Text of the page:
New year. January feels.

Recently I read this in The Pool, that really spoke to me and then I cried. I can imagine the issues raised will speak to many, a conversation we certainly need to have more of. I,  like many other people, have been scouring job sites since I got home from a fabulous New Year, wondering “what next?” “what now?” and “where do I go?” My contract for my current job runs out in April so this job hunt feels all the more pertinent. A New Year brings up all sorts of questions and memories, and as much as I try to ignore the screams from the media to “live a better life,” sometimes it’s hard not to. I accept that I’m part of many of us who, come January, start to do a bit of soul searching. It never gets me very far and every year I seem to have the same questions, that to date remain unanswered.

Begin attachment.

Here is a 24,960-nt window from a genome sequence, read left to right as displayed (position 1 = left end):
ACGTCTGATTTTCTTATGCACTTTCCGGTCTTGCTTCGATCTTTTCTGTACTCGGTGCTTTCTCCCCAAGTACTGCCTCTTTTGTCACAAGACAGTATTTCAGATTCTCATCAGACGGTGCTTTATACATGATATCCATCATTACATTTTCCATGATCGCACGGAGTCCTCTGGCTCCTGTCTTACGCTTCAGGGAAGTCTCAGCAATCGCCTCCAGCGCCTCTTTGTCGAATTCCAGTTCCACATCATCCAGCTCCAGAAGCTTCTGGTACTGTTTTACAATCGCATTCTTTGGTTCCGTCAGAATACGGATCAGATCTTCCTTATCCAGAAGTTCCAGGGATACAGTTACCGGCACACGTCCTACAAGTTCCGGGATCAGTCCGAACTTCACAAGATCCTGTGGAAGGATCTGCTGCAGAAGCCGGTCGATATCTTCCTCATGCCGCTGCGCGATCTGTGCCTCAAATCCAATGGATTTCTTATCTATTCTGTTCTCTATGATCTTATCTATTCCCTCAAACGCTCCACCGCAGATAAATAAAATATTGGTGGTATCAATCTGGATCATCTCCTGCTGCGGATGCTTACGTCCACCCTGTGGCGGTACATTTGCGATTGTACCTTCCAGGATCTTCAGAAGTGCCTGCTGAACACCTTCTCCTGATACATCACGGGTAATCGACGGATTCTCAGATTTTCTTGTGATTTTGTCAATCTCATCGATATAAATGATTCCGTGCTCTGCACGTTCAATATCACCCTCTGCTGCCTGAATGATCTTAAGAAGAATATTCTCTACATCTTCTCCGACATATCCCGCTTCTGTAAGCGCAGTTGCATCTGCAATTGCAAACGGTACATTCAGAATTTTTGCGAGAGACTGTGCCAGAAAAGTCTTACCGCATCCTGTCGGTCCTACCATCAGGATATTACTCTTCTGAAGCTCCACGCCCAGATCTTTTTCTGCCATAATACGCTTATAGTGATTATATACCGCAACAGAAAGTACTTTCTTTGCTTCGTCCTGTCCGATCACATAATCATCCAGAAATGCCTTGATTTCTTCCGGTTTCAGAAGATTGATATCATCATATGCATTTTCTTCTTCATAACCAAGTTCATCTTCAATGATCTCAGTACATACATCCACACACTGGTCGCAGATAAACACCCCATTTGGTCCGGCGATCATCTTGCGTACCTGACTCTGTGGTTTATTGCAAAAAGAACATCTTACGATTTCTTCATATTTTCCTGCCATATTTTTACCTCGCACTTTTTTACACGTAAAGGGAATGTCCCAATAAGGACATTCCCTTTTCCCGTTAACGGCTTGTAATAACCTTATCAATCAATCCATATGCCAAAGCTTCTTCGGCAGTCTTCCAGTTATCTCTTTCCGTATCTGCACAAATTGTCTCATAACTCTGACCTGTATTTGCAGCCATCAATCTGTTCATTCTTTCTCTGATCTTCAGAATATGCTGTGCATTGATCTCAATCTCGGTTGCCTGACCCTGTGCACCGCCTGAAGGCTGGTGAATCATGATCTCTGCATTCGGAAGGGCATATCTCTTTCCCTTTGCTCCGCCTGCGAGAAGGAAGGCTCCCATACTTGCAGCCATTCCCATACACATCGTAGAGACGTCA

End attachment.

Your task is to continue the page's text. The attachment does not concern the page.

Last month I Turned 30 and as much I’m pleased to finally be in this decade, that it seems I’ve waited forever to be part of, I can’t help thinking that my 20’s could have been better spent building a career or building an “anything.” I then remember that, bereavement, mental health and other difficulties are good enough reasons to be where I am now. I’m not in the same place as the head girl of my old secondary school and that is absolutely okay. There is pressure to know exactly what you want to do as soon as you leave school, to map your life out and then by 30 you anticipate having everything sorted. I literally know no one whose reality is this. Most people don’t feel settled until they hit 40, and even then it’s questionable.